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When Must Employers Give Time Off for Voting?

uncle sam wants you to vote

State Laws Frequently Require Employers to Allow Employees to Miss Some Working Time on Election Day to Vote

With Election Day coming soon, employers may confront employee requests for time off to vote. Some employees may even expect their employer to allow them to miss work with pay while they go to the polls. The laws regarding time off from work to vote vary by state. Most states require employers to allow employees to miss working time to vote, only if their workers have less than a stated number of uninterupted non-working hours while the polls are open. Some states oblige employers to pay their employees that take statutory voting leave, but others do not. Employers that violate these laws face criminal prosecution for a misdemeanor, which may subject them to fines and incarceration of a year or less. (more…)

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Missouri Supreme Court Rewrites and Enforces Non-Compete Agreement

Ball and chainThe Supreme Court Avoids the Opportunity to Apply Its Prior Reasoning Critical of Overly Broad Non-Competition Agreements

The Court decides cases involving non-competition and non-solicitation agreements only infrequently.  In 2006,  the Missouri Supreme Court balanced the right of a former employee to compete against a former employer versus the employer’s right to use non-competition agreements as protection against unfair competition in Healthcare Services of the Ozarks, Inc. v. Copeland, 198 S.W.3d 604 (Mo. 2006) (en banc), Copeland decision.  The court recognized two types of unfair competition–the former employee’s either misuse of  the employer’s trade secrets or the employee’s misuse of customer contacts developed at the former employer’s expense. (more…)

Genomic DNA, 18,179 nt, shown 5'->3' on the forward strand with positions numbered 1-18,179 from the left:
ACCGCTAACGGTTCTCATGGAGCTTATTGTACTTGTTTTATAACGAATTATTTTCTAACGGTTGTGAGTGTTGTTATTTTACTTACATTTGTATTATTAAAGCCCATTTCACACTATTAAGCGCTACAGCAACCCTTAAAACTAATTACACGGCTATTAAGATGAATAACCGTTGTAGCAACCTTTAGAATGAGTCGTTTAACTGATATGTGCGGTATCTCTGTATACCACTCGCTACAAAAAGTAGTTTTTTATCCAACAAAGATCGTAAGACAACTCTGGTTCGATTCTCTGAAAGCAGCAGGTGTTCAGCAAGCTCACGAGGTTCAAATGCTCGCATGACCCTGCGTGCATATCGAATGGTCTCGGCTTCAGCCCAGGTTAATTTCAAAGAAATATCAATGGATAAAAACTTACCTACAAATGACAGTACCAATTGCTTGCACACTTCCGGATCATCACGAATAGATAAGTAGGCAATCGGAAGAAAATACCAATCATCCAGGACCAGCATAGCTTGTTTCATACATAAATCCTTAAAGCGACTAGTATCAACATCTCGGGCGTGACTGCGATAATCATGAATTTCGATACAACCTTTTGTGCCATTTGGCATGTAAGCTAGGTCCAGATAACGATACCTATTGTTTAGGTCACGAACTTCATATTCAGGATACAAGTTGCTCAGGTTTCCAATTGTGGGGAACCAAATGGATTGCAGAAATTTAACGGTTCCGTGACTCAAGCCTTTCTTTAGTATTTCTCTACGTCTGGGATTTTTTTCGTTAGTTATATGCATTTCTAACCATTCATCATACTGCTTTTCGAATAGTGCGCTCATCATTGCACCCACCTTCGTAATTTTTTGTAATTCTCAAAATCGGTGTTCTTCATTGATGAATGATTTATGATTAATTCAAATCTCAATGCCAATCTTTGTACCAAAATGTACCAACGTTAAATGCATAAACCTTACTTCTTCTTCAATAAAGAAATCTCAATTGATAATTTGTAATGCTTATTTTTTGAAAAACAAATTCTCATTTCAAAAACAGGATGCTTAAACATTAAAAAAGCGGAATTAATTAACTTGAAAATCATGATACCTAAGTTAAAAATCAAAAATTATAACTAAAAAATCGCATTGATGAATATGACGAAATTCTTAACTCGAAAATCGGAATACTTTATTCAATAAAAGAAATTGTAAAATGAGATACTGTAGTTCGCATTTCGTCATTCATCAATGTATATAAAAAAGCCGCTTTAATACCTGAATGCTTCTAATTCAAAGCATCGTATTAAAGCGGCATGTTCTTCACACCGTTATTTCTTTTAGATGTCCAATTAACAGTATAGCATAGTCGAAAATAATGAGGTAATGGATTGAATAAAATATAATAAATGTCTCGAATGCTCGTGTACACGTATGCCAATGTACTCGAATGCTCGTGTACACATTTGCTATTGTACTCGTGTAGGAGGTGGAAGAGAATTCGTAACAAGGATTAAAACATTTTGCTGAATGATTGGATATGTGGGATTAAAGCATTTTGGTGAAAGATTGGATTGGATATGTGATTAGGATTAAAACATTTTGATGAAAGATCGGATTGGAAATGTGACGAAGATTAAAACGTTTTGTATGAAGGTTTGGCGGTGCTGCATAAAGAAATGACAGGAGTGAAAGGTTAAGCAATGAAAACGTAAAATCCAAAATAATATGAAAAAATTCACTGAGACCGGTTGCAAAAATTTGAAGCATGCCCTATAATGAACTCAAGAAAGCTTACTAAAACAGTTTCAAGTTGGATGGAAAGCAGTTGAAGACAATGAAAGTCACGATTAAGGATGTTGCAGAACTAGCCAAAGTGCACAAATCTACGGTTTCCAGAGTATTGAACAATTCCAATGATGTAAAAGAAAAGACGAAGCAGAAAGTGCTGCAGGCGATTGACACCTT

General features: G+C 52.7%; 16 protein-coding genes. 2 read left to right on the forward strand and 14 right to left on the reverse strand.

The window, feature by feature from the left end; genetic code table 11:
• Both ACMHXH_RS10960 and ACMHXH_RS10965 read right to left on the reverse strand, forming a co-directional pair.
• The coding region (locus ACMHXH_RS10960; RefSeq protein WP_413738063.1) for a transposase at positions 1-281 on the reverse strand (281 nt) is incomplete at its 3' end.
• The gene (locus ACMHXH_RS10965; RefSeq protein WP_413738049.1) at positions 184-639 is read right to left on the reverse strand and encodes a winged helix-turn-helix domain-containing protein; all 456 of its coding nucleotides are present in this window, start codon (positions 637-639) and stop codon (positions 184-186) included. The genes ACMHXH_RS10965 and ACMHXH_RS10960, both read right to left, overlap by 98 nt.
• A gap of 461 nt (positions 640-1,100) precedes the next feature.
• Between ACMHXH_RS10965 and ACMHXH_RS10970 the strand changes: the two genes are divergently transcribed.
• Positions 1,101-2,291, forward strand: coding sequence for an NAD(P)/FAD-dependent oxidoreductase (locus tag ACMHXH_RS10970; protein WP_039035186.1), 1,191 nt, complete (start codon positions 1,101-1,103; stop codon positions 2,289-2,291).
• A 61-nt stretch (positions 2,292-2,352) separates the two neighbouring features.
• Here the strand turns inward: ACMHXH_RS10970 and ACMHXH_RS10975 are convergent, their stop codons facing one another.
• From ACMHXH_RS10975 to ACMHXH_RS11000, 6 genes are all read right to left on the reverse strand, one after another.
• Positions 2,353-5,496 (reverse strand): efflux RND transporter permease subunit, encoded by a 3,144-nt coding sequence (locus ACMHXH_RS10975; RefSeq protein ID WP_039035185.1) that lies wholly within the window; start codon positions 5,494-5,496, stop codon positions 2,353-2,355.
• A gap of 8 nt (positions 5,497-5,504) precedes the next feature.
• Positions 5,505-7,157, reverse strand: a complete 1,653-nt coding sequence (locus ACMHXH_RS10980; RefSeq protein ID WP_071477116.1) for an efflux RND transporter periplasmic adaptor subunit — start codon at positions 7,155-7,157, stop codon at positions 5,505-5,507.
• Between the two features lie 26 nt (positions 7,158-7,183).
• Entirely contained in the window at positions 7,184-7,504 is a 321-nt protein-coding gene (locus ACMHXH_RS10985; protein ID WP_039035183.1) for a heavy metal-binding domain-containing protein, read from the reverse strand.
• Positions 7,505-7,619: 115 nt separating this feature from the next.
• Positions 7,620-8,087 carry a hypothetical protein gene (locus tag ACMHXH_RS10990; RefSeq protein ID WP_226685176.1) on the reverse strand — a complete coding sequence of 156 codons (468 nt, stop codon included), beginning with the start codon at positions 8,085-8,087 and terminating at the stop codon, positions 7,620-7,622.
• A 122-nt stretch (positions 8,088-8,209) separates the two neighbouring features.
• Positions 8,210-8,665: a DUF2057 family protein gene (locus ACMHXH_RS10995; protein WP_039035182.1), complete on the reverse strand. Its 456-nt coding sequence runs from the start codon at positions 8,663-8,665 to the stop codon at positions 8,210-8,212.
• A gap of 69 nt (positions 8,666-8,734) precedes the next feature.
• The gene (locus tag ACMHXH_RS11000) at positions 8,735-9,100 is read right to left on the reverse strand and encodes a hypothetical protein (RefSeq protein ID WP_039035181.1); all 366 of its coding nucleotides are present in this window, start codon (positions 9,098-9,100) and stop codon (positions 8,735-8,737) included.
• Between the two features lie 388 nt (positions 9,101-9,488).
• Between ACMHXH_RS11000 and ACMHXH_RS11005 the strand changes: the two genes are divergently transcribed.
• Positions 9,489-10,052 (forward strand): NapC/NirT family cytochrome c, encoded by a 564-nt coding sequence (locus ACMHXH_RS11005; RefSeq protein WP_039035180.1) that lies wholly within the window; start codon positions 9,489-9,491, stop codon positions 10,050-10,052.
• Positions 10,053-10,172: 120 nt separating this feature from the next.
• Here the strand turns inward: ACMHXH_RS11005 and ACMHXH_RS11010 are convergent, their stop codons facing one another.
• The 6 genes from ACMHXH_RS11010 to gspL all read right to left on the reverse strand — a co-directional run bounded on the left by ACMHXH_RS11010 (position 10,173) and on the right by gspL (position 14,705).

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Social Media Recruiting Exposes Employers to Liability Risks

Recruiters and Employers Increasingly Look for Job Candidates by Social Media

Recruiting experts have noticed significant growth in the use of social media as a recruiting tool. The vast majority of employers and search firms admit to their use of social media in the recruiting process. They further expect its growth to continue. Check out the social media recruiting stats here and how not all social media prove equally valuable as a recruiting tool here. (more…)

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What Risks Do Unpaid Internships Pose to Employers?

mortar board and diplomaNew Graduates Face Poor Job Prospects Again

Recent reports provide little optimism for new college graduates in the job market. They continue a trend since the beginning of the Great Recession. Given the poor prospects for employment, many take unpaid internships in the hopes of gaining both contacts and job related experience that may improve their employment prospects. On the other side of the equation, employers view interns as free labor. The too good to be true rule, however, makes some employers wary about the wisdom of taking advantage of this “free lunch.” (more…)